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For the XY model, we have $$ Z = \int_0^{2\pi} \prod_{i=1}^N d\theta_i \exp(\beta J \sum_{i=1}^N \cos(\theta_i - \theta_{i+1}))$$

and eigenvectors $\vec{v}(\theta)=e^{in\theta} $ and eigenvalues $\lambda_n = 2 \pi I_n(\beta J)$ where $I_n(z) = \int_0^{2\pi} \dfrac{d\phi}{2\pi} e^{z\cos \phi}\cos n\phi$.

Why is the free energy of the XY model for $ N \rightarrow \infty $ given by:

$$ F = -\lim_{N\rightarrow\infty}\dfrac{1}{\beta N} \ln Z = -\dfrac{1}{\beta}\ln[2\pi I_0(\beta J)]~? $$

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  • $\begingroup$ What is it specifically about the expression you don't understand? In the limit $N\rightarrow\infty$, $\beta F=-\frac{ln \ Z}{N}=-ln \lambda$ $\endgroup$
    – joseph h
    Oct 22, 2021 at 6:39
  • $\begingroup$ note that $I_0(x) > I_n(x)$ for $n>0$, which means that in the thermodynamic limit it is the only one that remains $\endgroup$
    – user275556
    Oct 22, 2021 at 6:46
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    $\begingroup$ Note also that you can compute the free energy by a trivial change of variables that factorizes the partition function (using free b.c., which in any case does not matter in the thermodynamic limit)... $\endgroup$ Oct 22, 2021 at 6:52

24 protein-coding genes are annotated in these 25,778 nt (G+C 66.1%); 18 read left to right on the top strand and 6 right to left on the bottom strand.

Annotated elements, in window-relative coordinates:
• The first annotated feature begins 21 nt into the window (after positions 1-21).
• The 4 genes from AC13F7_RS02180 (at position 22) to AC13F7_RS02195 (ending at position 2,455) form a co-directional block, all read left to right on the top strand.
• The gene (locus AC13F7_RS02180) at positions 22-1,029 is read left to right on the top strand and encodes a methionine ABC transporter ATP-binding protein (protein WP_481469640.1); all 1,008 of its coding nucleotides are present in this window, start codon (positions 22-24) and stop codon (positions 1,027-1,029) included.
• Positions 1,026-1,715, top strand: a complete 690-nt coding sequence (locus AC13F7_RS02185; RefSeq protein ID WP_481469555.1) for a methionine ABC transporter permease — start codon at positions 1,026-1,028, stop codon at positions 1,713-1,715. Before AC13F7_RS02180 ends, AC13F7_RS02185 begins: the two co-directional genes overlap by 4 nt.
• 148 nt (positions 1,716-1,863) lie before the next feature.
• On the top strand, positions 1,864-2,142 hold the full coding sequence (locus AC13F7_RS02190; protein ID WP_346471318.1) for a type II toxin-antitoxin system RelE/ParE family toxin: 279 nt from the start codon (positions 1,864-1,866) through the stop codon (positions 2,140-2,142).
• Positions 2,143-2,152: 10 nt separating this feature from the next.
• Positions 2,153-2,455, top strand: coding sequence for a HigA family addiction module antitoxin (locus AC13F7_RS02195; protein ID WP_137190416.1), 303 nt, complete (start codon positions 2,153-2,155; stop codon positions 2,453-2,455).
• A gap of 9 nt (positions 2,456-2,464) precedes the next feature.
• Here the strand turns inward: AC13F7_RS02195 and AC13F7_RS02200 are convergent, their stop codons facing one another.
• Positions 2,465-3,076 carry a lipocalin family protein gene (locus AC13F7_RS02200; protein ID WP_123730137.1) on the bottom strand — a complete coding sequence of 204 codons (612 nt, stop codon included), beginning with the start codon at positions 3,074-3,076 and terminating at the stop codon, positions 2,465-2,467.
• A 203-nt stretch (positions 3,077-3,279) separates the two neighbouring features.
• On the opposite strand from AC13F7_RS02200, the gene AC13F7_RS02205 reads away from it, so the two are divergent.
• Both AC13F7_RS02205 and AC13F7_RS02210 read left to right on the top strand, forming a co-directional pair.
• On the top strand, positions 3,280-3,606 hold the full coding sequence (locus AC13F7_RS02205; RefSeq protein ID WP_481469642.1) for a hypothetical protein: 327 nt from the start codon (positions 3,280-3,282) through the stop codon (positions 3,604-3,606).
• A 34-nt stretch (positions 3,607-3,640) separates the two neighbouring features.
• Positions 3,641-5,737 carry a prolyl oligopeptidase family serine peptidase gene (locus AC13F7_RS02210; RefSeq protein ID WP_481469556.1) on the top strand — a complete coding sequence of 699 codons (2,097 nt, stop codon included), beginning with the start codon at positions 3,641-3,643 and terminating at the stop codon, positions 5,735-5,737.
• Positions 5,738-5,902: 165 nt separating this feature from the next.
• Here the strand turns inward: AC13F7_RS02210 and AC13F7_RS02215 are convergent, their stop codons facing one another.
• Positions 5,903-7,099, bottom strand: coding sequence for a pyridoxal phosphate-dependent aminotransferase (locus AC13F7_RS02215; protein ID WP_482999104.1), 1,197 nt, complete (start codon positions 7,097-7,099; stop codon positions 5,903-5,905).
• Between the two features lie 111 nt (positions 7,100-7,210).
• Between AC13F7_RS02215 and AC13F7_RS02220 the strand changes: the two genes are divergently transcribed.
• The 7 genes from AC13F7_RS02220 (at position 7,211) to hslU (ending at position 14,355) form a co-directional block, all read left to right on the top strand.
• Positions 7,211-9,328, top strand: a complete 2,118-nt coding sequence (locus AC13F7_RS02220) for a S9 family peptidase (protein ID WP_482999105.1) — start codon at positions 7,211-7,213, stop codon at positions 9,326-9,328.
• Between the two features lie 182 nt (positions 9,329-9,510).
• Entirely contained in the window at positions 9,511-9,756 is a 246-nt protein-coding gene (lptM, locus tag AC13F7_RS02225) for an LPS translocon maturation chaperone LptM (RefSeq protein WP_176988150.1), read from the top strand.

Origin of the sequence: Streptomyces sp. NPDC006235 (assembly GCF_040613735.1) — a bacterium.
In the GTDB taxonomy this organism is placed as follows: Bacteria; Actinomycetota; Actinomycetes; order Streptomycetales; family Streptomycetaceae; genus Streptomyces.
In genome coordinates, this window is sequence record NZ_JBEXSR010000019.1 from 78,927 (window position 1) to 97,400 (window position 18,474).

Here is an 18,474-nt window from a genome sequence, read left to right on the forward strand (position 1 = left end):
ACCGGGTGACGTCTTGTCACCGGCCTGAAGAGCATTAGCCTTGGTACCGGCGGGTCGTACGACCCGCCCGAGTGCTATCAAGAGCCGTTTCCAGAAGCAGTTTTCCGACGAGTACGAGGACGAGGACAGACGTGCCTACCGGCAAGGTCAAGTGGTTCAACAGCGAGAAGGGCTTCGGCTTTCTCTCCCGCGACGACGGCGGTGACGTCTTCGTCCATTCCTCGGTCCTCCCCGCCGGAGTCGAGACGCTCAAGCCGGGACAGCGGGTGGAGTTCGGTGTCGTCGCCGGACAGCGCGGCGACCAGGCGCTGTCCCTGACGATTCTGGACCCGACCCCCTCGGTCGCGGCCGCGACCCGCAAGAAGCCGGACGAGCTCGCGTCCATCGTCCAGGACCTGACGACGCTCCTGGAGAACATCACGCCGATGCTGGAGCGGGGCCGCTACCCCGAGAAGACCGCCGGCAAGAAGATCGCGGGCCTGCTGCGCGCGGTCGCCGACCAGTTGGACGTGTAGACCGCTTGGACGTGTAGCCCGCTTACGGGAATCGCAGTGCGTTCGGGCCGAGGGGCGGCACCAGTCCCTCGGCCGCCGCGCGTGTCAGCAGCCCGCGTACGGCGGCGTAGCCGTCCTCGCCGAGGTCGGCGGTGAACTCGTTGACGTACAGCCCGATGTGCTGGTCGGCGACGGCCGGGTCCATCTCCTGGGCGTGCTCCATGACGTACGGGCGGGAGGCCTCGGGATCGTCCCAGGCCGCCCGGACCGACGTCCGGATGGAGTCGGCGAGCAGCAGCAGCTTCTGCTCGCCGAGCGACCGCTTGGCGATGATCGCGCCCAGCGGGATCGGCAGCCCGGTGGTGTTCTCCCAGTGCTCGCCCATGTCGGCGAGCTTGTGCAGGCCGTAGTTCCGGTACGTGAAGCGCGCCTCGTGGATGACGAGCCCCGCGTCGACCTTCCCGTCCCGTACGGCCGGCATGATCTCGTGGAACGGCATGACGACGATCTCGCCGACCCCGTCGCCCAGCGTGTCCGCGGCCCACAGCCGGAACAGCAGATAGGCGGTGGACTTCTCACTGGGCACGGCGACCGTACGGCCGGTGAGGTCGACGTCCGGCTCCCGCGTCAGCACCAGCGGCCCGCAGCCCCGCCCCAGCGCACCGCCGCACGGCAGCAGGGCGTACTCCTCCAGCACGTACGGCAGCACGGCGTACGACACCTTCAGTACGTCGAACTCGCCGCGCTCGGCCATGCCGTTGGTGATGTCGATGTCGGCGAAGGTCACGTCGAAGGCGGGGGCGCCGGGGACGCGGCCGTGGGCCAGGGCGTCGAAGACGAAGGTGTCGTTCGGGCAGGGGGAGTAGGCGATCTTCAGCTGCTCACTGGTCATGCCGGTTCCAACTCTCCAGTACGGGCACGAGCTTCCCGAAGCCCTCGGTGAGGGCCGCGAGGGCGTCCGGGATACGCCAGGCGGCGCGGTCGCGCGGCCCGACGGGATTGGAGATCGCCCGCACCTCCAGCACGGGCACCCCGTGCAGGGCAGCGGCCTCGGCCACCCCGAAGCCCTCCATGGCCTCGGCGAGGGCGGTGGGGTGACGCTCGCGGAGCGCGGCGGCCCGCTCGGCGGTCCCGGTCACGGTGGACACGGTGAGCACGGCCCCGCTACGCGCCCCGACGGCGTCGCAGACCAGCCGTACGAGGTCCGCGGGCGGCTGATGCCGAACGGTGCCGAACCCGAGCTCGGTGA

3 Answers 3

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An important relation for the Bessel functions is $$ e^{zcos\theta}=I_0(z)+2\sum_{n=1}^{+\infty}I_n(z)\cos(n\theta) $$ Substituting this into the partition function and carrying out the integration should produce the desired result.

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Note that in the limit $N\rightarrow\infty$ the larger eigenvalue (as pointed out in the comment by yyy $I_0\gt I_n$) dominates meaning $$\beta F=-\frac{ln\ Z}{N}=-\ln \lambda_0$$ where $\lambda_0=\ln[2\pi I_0(\beta J)]$

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Just to complement the other answers, here is the most elementary derivation.

Simply change variables to $\phi_i = \theta_i - \theta_{i-1}$, for $i=1, \dots, n$ (with the convention that $\theta_0=0$). Since the associated Jacobian is equal to $1$, one obtains \begin{align} Z_n &= \int_0^{2\pi}\mathrm{d}\phi_1\cdots\int_0^{2\pi}\mathrm{d}\phi_n \exp\Bigl( \beta J \sum_{i=1}^n \cos\phi_i \Bigr)\\ &= \prod_{i=1}^n \int_0^{2\pi} \mathrm{d}\phi_i \exp( \beta J \cos\phi_i ) = (2\pi I_0(\beta J))^n. \end{align} This then immediately yields $$ F = -\lim_{n\to\infty} \frac1{\beta n} \ln Z_n = -\frac1\beta \ln \bigl(2\pi I_0(\beta J)\bigr) $$

Note that, in the derivation above, I have used the following boundary condition: $\theta_0=0$ on the left and free on the right. Of course, the choice of boundary condition does not affect the free energy density in the thermodynamic limit.

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